Landscape Management and the Ecomuseum

0 Flares Twitter 0 Facebook 0 Google+ 0 LinkedIn 0 Email -- Pin It Share 0 Filament.io 0 Flares ×

Ecomuseums are museums without walls; they are a landscape. They can exist in rural or urban areas, but they have to tell a remarkable story about the community in that area. As part of her work with the Mediterranean Institute of Nature and Anthropos and her Marie Curie funded research project, Aphrodite Sorotou has helped to create an Ecomuseum in the Vjosa / Aoos river basin on the border of Greece and Albania. But more importantly, working with the community there has led to a much greater awareness of, and interest in their cultural and environmental heritage.

Aphrodite is trained as an archaeologist and has worked on landscape heritage, management and planning for over a decade, for example, helping the Greek government to implement the European Landscape Convention. At a very early stage she felt that the way to create real change was to work with communities directly, so as to see what happens when communities are empowered to make their own decisions for the sustainable future of their place and its landscapes.

Working in the Aoos area, in Konitsa (Greece), Aphrodite and a transdisciplinary team of experts collaborate closely with local stakeholders towards building social-ecological resilience of the cultural landscapes of the area. The project has expanded greatly since: “the good thing is that it has reached a level that is beyond our control and they now work together without us”.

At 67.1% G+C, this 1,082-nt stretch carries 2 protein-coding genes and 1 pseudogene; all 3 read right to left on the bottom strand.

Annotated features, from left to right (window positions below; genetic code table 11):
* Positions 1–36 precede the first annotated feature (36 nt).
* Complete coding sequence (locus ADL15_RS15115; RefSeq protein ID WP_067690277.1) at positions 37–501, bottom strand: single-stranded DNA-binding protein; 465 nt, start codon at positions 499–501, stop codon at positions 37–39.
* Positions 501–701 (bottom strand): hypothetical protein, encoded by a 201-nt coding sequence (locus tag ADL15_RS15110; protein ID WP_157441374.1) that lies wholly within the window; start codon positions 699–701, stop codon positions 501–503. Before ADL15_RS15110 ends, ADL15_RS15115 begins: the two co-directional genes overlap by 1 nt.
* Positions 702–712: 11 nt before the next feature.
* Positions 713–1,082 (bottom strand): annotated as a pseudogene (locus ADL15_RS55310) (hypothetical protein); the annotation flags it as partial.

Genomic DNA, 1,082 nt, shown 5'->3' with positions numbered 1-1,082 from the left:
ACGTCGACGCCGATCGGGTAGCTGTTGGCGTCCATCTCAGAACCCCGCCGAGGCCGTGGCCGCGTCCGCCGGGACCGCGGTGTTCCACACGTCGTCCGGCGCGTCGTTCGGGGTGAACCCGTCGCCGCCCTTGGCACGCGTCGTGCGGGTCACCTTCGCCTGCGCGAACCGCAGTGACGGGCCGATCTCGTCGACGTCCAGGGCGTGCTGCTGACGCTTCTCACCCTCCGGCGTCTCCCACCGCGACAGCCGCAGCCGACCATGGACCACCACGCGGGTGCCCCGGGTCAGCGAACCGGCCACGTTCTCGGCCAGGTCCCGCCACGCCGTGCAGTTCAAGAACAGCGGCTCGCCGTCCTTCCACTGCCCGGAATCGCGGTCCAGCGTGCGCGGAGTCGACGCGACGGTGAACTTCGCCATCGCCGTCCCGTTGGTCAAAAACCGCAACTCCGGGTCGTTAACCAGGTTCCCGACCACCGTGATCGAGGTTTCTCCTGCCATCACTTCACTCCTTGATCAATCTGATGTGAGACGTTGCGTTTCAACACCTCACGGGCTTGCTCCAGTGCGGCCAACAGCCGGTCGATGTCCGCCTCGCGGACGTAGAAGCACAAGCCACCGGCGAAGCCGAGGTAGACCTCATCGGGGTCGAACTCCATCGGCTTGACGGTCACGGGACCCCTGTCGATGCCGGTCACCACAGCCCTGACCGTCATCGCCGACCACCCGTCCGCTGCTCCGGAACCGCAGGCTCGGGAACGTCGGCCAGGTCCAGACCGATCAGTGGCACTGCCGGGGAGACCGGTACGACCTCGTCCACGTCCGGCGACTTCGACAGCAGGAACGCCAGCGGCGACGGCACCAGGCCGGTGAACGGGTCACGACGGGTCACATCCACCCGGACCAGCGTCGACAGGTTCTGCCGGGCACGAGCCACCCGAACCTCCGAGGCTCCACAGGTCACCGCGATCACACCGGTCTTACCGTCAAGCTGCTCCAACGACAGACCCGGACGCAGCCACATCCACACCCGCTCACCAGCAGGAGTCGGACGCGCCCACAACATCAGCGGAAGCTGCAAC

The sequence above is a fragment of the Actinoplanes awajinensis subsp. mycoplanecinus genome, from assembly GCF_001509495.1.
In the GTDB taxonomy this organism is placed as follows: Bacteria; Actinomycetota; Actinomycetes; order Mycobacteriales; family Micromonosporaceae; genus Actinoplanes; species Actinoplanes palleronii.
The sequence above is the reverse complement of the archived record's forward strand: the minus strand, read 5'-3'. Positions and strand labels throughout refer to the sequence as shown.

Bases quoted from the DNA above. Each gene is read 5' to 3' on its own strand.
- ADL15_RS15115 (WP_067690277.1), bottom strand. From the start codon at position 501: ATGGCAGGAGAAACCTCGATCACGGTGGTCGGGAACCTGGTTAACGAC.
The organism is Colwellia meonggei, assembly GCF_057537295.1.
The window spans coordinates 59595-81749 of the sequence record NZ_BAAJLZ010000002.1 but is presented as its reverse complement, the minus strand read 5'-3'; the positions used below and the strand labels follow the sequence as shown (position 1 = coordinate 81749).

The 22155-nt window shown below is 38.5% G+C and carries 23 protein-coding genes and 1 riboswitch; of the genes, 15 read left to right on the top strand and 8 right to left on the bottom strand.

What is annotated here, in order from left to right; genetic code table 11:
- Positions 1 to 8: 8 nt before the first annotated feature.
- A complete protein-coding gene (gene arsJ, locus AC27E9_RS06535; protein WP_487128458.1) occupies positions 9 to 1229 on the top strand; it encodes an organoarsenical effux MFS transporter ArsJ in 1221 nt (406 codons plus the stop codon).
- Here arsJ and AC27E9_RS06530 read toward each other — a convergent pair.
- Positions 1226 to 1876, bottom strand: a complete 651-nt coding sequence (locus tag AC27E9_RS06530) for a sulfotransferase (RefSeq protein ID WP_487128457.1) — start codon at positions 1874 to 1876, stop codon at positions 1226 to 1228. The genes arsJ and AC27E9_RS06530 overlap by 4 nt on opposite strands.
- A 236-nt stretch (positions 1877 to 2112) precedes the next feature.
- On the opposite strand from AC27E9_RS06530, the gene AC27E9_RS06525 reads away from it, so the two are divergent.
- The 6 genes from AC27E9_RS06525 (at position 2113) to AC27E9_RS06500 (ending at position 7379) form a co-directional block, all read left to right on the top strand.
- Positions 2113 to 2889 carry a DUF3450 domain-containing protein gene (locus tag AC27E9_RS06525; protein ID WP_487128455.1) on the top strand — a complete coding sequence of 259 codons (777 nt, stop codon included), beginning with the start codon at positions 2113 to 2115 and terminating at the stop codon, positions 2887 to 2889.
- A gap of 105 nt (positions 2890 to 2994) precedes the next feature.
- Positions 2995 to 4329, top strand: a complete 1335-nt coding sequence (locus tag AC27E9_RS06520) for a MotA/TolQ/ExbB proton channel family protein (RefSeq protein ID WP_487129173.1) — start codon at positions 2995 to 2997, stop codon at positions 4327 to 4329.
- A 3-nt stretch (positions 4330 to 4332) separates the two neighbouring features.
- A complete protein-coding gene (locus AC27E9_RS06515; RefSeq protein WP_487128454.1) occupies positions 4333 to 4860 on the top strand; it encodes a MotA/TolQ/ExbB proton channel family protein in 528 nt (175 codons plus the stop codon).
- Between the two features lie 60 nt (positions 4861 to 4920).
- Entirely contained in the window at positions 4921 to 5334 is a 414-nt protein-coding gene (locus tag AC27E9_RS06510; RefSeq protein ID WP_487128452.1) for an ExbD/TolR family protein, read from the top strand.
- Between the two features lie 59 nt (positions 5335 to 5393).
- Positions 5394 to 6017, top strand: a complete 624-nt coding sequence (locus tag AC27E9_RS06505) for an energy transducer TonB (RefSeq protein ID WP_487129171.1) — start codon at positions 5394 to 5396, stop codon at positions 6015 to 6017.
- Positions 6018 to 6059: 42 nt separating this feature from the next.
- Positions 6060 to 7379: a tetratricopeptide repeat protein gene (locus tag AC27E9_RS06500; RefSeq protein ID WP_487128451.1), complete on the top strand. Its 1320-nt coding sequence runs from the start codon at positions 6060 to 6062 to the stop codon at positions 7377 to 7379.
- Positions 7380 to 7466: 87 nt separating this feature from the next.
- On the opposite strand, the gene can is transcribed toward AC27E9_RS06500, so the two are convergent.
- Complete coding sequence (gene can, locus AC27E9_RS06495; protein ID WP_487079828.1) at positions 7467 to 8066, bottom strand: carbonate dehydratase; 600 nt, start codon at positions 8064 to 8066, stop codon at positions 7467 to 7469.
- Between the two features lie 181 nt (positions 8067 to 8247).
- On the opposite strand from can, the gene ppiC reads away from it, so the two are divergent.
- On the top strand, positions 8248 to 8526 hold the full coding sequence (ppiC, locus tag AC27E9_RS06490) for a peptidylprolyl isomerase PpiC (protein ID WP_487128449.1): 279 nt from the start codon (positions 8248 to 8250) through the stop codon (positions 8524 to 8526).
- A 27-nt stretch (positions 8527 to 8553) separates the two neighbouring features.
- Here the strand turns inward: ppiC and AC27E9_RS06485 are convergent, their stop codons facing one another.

In the four years that she has been working in the area, a network of local people, professionals, academics, NGOs, regional and local authorities has been established. Together they have been active on the protection of their heritage and the management of negative changes that can occur if projects like the diversion of the Aoos River take place. The attempt of the Greek Authorities to divert an important river like Aoos, will not only alter the character and functions of the landscapes around it, but will also signify the alteration of values, principles and desires of the local communities by damaging their identity and rejecting their expectations. By encouraging the community to collaborate on common goals and to participate in the local decision-making processes, Aphrodite feels that they took an important first step towards saving their heritage.

Aphrodite also thinks that this collaboration with the ecomuseum network and others, can act as a pilot project for other communities to follow, both inside Greece and elsewhere. She continued “Education will need to play a role to show young people other ways of doing things. The current financial crisis can become an opportunity for the revitalisation of Greek rural areas; it has already brought people back to the countryside. Archaeological sites and declining cultural practices, such as transhumance and traditional pastoralism, have started to be rediscovered, reclaimed and recreated for the well-being of people and nature and for the economic revitalisation of the area and they help to keep communities together.”

This work is crucial, but it often falls between gaps in funding for the environment or for cultural heritage. If you are interested in funding or supporting such a project, please contact the College of Arts (arts-ke@glasgow.ac.uk).

*Image: Crossing the Vjosa / Aoos river, Permet, Albania, 2013. Credits VAEcoM/Stamos Abatis.


Initially published Oct 2015 in Reach 07, the College of Arts Industry Engagement Newsletter.

To learn more about developing a partnership with the College of Arts contact Fraser Rowan the College of Arts KE and Impact manager by email or phone (0141 330 3885). Find out more about what we do by exploring the College of Arts KE pages. Follow us on twitter @GlasgowUniArts, or visit our College of Arts KE YouTube channel which features over 60 academics talking about their experiences of engaging with the non-academic community.

 

Post Author: Nicole Cassie

Leave a Reply